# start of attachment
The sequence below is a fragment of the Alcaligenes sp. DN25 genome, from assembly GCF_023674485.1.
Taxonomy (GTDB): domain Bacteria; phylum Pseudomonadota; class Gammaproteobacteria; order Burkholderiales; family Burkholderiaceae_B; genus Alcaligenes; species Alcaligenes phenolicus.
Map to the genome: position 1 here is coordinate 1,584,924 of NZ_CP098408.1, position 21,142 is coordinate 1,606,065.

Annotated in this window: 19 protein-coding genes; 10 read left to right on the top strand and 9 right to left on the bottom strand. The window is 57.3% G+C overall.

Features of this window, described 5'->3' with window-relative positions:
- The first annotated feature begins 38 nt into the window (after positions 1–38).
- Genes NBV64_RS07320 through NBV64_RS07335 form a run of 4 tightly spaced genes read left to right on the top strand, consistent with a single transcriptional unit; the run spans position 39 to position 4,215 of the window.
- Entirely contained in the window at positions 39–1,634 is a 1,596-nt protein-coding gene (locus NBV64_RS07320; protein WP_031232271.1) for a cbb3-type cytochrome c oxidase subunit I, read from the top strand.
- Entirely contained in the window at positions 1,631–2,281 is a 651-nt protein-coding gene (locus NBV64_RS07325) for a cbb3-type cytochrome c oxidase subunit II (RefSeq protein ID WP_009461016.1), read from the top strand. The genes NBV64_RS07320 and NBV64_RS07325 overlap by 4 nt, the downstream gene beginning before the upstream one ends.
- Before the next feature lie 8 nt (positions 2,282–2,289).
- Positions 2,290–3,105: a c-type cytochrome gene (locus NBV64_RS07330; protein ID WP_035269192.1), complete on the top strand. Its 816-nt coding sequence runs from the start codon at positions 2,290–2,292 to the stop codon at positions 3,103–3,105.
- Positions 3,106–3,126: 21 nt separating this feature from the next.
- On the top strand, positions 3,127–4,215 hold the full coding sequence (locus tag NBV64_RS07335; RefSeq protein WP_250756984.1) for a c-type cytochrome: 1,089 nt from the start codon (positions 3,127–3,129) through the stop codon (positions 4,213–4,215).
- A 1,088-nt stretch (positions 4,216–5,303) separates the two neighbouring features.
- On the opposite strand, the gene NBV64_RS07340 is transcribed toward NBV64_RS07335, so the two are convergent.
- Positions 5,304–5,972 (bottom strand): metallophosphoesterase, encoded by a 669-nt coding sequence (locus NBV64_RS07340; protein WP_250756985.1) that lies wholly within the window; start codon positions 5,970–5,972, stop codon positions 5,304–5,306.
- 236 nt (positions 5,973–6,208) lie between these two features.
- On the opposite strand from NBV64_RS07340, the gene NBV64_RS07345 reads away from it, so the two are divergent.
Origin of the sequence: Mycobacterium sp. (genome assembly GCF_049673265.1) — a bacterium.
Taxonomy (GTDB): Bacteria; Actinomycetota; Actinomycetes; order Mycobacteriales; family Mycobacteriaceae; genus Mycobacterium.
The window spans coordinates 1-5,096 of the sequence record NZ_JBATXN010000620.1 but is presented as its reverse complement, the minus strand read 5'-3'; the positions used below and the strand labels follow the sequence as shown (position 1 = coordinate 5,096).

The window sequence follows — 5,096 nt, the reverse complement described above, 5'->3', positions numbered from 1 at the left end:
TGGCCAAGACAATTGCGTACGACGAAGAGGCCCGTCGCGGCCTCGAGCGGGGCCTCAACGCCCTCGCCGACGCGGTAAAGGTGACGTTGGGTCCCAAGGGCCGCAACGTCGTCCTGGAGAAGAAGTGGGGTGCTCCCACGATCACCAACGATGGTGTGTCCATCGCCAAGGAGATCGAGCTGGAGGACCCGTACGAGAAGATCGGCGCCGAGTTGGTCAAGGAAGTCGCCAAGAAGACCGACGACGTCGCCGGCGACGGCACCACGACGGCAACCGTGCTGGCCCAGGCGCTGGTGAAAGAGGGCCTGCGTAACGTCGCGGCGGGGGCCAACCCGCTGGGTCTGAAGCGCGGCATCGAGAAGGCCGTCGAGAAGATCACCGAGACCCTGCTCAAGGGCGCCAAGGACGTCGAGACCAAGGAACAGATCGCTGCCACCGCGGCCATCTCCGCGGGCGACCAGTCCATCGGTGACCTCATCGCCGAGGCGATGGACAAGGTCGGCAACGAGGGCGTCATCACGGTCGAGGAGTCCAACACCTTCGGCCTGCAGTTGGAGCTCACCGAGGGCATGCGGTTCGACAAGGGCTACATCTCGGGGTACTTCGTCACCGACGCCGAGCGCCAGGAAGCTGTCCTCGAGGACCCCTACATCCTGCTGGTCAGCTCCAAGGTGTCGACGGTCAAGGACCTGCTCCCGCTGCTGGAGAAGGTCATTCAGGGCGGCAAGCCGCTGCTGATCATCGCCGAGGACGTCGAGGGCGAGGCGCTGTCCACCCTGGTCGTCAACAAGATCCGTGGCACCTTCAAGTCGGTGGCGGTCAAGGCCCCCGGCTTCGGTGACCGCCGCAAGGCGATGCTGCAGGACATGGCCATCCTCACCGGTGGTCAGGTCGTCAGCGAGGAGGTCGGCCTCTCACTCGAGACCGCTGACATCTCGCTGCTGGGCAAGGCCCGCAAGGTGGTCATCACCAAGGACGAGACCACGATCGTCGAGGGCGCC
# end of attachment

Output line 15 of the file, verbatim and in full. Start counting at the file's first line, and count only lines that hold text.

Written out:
- On the opposite strand, the gene NBV64_RS07340 is transcribed toward NBV64_RS07335, so the two are convergent.